The sound. The sound. That sound. Off the vinyl, out of the speakers and into the arena. The crowd on its feet, swaying to the rhythmn. Some of us bouncing on the tips of our sneakers for hours. Women above us along the railings stretching their longing arms to evocatively pull the spirit of Bruce, this modern poet troubadour, toward them. Thousands of our peers, we of middle age, middle passage, Middle America, ecstatic in our primal urge, ignorant of time, dancing in the dark!
How it touched the soul. A return of the native son to his American roots, in homage to the son of Asbury Park and the E Street Band, and his own distant youth. What's ten thousand miles for a concert when one's waited for this moment of connection ('Only connect.') in one's own soul for years. After decades of listening records, CDs and even a DVD, in America, in Thailand and on the streets of Kathmandu, the real New Jersey Bruce was stage front & center (as well as on a 50' screen above the stage). A column of fearsome speakers stretched to the black heaven above the stage, like a rock n' roll Jacob's ladder to the aureal seraphim.
The songs rolled on, two hours of continual music. Bruce throwing his guitar to the aides behind the band while picking up a new one for the next song. A mixture of his latest "Magic" songs w/ the hits of his (and our...) past. 'The Rising' sung with his face lit red, illuminating the fires of that infamous day. Then, rock ovations like 'Thunder Road' and 'Born to Run'.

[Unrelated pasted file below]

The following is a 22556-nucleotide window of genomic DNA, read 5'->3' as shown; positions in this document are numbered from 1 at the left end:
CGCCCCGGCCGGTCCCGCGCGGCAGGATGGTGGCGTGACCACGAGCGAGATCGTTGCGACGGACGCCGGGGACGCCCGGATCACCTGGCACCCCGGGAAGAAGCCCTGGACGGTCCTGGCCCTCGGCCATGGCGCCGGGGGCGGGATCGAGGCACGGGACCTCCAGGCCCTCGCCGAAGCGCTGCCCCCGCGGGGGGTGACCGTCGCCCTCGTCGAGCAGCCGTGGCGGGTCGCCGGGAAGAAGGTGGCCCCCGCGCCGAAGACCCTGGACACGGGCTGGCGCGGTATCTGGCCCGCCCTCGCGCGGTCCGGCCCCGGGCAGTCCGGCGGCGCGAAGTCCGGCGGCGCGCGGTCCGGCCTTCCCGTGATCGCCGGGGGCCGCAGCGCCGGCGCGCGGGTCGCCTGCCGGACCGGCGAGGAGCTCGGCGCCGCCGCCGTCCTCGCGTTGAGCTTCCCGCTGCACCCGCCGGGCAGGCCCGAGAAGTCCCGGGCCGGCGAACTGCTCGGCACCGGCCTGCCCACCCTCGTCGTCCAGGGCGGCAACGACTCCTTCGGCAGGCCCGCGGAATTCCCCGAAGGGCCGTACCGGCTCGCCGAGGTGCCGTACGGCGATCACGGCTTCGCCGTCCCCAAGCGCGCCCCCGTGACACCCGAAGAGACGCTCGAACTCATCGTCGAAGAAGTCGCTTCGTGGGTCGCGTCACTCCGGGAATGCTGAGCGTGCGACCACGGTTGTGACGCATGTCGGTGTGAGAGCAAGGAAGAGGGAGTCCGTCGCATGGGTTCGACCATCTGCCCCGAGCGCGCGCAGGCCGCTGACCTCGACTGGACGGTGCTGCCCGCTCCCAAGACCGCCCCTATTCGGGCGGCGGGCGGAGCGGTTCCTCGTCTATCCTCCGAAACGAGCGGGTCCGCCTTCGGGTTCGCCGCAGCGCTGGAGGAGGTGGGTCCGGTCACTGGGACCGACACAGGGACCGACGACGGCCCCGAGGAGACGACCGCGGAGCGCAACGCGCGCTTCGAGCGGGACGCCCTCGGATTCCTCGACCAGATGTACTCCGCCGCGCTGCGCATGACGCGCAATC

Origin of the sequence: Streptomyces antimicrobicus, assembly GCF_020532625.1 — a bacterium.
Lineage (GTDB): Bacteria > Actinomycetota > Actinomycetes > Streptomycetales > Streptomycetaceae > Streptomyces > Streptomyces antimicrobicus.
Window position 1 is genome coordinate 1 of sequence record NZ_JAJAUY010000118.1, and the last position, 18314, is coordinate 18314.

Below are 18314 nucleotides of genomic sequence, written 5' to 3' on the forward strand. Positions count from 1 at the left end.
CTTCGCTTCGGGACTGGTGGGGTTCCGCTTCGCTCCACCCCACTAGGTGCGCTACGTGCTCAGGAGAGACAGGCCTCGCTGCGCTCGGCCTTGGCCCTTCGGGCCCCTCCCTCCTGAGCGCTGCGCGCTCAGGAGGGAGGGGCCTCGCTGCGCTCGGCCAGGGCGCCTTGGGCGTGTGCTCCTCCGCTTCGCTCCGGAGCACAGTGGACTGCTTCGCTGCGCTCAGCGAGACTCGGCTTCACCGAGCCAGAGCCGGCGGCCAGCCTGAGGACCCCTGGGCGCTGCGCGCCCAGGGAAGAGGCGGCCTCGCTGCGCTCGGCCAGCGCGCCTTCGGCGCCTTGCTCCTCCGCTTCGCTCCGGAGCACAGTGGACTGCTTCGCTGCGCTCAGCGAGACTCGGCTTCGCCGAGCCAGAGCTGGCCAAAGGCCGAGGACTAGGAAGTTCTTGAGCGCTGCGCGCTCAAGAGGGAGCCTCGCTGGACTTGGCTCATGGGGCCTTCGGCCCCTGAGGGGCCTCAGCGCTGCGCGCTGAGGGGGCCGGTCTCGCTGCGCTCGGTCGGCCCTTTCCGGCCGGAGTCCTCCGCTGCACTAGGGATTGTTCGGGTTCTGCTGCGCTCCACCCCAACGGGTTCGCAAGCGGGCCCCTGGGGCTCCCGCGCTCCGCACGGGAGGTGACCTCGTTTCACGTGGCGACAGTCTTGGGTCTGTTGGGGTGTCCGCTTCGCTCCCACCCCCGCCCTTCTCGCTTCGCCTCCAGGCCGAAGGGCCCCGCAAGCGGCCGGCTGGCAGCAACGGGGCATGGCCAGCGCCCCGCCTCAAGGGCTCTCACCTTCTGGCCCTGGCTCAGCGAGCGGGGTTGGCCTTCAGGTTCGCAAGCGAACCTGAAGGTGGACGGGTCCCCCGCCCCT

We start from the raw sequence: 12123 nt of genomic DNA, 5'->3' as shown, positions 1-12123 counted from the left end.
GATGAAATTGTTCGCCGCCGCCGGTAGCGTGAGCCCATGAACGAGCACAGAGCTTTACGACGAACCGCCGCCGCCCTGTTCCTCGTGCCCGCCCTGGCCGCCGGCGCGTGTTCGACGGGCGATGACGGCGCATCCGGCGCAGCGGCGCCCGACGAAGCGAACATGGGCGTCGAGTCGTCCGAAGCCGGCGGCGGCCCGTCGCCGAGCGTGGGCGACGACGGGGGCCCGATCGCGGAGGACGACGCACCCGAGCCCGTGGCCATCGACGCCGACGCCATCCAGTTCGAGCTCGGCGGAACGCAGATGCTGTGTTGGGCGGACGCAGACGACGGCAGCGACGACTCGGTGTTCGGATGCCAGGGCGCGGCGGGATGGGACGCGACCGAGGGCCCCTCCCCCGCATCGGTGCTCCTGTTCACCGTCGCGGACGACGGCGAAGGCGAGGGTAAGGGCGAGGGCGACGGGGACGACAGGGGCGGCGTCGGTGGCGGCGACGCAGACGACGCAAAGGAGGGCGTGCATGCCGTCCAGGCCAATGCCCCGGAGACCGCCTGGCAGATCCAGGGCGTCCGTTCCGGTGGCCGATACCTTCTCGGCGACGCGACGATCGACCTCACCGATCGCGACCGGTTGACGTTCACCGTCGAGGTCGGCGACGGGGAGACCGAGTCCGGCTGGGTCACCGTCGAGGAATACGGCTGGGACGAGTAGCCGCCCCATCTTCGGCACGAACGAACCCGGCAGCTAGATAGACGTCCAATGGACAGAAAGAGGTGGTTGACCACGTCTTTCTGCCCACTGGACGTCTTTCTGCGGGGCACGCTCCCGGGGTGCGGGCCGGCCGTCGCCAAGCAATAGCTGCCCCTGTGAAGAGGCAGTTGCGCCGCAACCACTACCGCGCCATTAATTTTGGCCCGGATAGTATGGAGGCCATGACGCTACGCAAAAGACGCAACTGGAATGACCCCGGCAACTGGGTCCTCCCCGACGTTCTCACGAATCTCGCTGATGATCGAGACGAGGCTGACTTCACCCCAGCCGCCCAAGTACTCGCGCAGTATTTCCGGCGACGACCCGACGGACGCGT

While he commented on the political situation of the country, full of tricks, deceit and manipulation before singing his latest signature song, "Magic" about 'not believing what you see and less than half of what you hear...' The tragedy of 'The Rising' long past and the misuse of patriotism and symbols over the past six years, Bruce's latest cry.
Then, with thousands of adoring fans holding up their cell phones, the glow of the minature monitors lighting up the arena, waving their phones as a tribute to the bard of their longings, lusts and anticipation. The revelry past, the secular passions cooled, yet the intimacy with the rock messiah still fragrant, we slowly left this church of our imaginations on to the cold streets of the American dream.
Ahhh, America, the blessed, blessed with Bruce on stage and blessed while driving back to Madison the next evening by an over-eager, young college student longing to show the world her love... for Jesus and teach them the Way to salvation. America, always full of her unique brand of idealism and misunderstanding.